Khethani Christian School is run on the ACE system. They started with 16 pupils, and now have 125! Kethani offers schooling from Grade R to Grade 10. The Grade R and Grade 1 classes are still housed on the Coetzee’s property, but they have recently acquired some land and hope to start building before the end of the year. Many of the children who attend their school cannot afford to pay the school fees of R600 per month and are in need of bursaries. The scholars are mainly local, poverty stricken children whilst others are children of medical staff and teachers.
The Coetzee property provides accommodation for two teachers. Some of Neil and Michelle’s adopted children sleep in the cottages with the teachers due to a shortage of space inside their house. They have been blessed with other housing that was purchased for them below and above their land. The house below hosts another section of the school. Unfortunately they cannot find land big enough to accommodate all of the grades together, so they have spread the school out over a few pieces of land.
Michelle is currently training up a Grade R teacher to take over the class.
After our visit to their home Neil took us to the church they are building. Zonki’Zizwe, which means All Nations has a congregation of about 90 adults and teenagers, and lots of children. The church’s aim is to provide good Bible teaching and leadership. They get monthly input from relating New Covenant Ministries International churches in the region. A church in Richard’s Bay has been supporting their building project and even brought a work team of 50 people to help with building.
Zonki’Ziwe recently hosted a marriage course that teaches locals that monogamy pleases God. This is difficult as the Zulu tradition is to have many wives. But, the message is getting through and recently they married two couples.
Dirk and my day visit ended with a humbling experience of being able to wash and anoint Michelle and Neil’s feet whilst praying over them. These two faithful children of God continually serve and sow into the community of Ingwavuma, and for that we are ever grateful.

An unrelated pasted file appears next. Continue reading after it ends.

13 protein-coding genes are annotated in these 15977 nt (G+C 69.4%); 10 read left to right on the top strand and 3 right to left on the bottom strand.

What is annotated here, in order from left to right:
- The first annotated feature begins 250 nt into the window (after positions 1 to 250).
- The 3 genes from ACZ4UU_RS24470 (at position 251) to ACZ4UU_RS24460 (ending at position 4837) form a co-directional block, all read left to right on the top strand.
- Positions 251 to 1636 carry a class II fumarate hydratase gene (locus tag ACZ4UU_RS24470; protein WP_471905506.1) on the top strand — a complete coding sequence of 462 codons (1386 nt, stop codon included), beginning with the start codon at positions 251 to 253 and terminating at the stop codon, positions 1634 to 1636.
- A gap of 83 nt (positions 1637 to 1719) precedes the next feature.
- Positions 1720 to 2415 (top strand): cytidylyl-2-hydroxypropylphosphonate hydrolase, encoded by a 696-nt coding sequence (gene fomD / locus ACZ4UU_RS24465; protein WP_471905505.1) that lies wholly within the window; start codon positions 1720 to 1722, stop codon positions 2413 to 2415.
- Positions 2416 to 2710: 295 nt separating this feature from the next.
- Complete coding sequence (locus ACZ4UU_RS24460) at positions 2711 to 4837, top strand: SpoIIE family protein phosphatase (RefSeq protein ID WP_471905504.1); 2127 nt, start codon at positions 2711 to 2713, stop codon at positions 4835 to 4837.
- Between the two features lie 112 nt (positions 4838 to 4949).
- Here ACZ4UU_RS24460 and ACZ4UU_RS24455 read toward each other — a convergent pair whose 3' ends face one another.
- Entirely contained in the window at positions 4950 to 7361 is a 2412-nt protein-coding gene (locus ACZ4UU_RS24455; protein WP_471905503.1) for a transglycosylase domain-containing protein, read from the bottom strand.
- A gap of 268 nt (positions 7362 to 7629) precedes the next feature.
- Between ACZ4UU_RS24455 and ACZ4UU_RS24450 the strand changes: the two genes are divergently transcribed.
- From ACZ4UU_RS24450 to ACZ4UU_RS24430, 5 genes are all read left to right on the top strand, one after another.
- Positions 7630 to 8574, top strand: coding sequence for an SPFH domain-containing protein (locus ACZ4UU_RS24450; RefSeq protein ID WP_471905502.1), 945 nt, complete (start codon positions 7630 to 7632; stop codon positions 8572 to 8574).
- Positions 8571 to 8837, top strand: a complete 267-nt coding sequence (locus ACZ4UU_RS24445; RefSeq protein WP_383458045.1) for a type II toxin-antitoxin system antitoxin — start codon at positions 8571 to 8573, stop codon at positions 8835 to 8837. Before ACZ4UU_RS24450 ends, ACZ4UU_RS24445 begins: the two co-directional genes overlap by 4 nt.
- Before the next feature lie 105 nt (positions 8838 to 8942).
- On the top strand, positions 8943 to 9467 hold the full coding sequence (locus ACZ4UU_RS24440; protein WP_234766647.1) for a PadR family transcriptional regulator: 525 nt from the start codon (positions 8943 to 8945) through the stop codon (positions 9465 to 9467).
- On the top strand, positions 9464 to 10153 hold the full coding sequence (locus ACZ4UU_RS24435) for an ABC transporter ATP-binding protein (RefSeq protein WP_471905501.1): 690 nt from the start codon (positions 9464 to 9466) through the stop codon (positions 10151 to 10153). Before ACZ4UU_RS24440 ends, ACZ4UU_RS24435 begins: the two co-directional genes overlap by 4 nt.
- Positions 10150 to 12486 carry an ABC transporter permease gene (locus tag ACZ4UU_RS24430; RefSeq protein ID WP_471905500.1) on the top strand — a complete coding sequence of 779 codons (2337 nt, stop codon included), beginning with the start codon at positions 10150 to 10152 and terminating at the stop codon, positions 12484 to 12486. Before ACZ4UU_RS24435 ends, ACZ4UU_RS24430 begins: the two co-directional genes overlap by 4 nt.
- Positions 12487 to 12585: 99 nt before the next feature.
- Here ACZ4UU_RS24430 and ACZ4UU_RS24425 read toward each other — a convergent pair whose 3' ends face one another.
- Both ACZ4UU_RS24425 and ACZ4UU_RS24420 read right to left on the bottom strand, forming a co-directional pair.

**uMndeni WaBantwana is a non-profit organization and is registered with Section 18A and Section 21. Please contact Neil Coetzee at email@example.com or Esther Labuschagne at firstname.lastname@example.org to find out more as to how you can support with home and school.
My name is Esther Abigail Labuschagne and I am 25 years old. I am currently studying towards a Diploma in Public Relations and will be done with the theory part by the end of 2012. During my high school years I felt a calling on my life to be a part of a mission team, through Walmer Methodist Church, that annually visits a non-profit organisation called ZUMAT based in Ubombo, KwaZulu Natal. I was only presented with the opportunity to be a part of the team in 2008, when finances allowed. I promptly fell in love with the area and came back with the team for 4 years, of which I was the leader for 2 of those years and an assistant for 1. During 2011 I knew that God was calling me to mission work in some form in 2012. I prayed and sought God’s direction and after some time I was lead to contact Etienne Gerber, CEO of ZUMAT. I knew they were previously in need of a Public Relations Practitioner and enquired as to whether or not that was still a necessity. Etienne responded with a prompt, “Yes, how soon can you come?!” So in January 2012 I relocated from Port Elizabeth to Hluhluwe, KwaZulu Natal to begin my role as PR Practitioner and Fundraiser for ZUMAT. I am in the process of moving up to Johannesburg in order to better represent ZUMAT, this will take place at the end of April. I will still return to the beautiful rural Zululand on a monthly or bi-monthly bases so I can share first-hand how God is using ZUMAT in this area.